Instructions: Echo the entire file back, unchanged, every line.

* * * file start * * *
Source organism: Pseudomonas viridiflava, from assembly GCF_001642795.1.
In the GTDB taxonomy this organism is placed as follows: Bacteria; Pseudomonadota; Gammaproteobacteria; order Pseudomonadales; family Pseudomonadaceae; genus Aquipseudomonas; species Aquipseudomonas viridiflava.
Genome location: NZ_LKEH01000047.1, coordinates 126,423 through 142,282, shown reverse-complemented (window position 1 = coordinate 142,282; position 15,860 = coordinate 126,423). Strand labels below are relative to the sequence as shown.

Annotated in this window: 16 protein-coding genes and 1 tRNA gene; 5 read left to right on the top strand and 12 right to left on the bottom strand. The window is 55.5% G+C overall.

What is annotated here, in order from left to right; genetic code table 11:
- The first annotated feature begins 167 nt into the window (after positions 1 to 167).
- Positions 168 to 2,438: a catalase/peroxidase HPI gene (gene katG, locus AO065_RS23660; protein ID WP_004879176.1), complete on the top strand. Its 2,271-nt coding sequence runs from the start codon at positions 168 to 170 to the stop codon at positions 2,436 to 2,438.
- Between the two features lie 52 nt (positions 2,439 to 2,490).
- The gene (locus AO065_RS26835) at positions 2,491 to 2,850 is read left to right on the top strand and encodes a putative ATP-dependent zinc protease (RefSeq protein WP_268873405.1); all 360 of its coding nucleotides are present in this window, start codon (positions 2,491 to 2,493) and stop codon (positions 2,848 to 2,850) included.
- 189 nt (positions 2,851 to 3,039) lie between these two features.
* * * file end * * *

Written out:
Source organism: Pseudomonas viridiflava, from assembly GCF_001642795.1.
In the GTDB taxonomy this organism is placed as follows: Bacteria; Pseudomonadota; Gammaproteobacteria; order Pseudomonadales; family Pseudomonadaceae; genus Aquipseudomonas; species Aquipseudomonas viridiflava.
Genome location: NZ_LKEH01000047.1, coordinates 126,423 through 142,282, shown reverse-complemented (window position 1 = coordinate 142,282; position 15,860 = coordinate 126,423). Strand labels below are relative to the sequence as shown.

Annotated in this window: 16 protein-coding genes and 1 tRNA gene; 5 read left to right on the top strand and 12 right to left on the bottom strand. The window is 55.5% G+C overall.

What is annotated here, in order from left to right; genetic code table 11:
- The first annotated feature begins 167 nt into the window (after positions 1 to 167).
- Positions 168 to 2,438: a catalase/peroxidase HPI gene (gene katG, locus AO065_RS23660; protein ID WP_004879176.1), complete on the top strand. Its 2,271-nt coding sequence runs from the start codon at positions 168 to 170 to the stop codon at positions 2,436 to 2,438.
- Between the two features lie 52 nt (positions 2,439 to 2,490).
- The gene (locus AO065_RS26835) at positions 2,491 to 2,850 is read left to right on the top strand and encodes a putative ATP-dependent zinc protease (RefSeq protein WP_268873405.1); all 360 of its coding nucleotides are present in this window, start codon (positions 2,491 to 2,493) and stop codon (positions 2,848 to 2,850) included.
- 189 nt (positions 2,851 to 3,039) lie between these two features.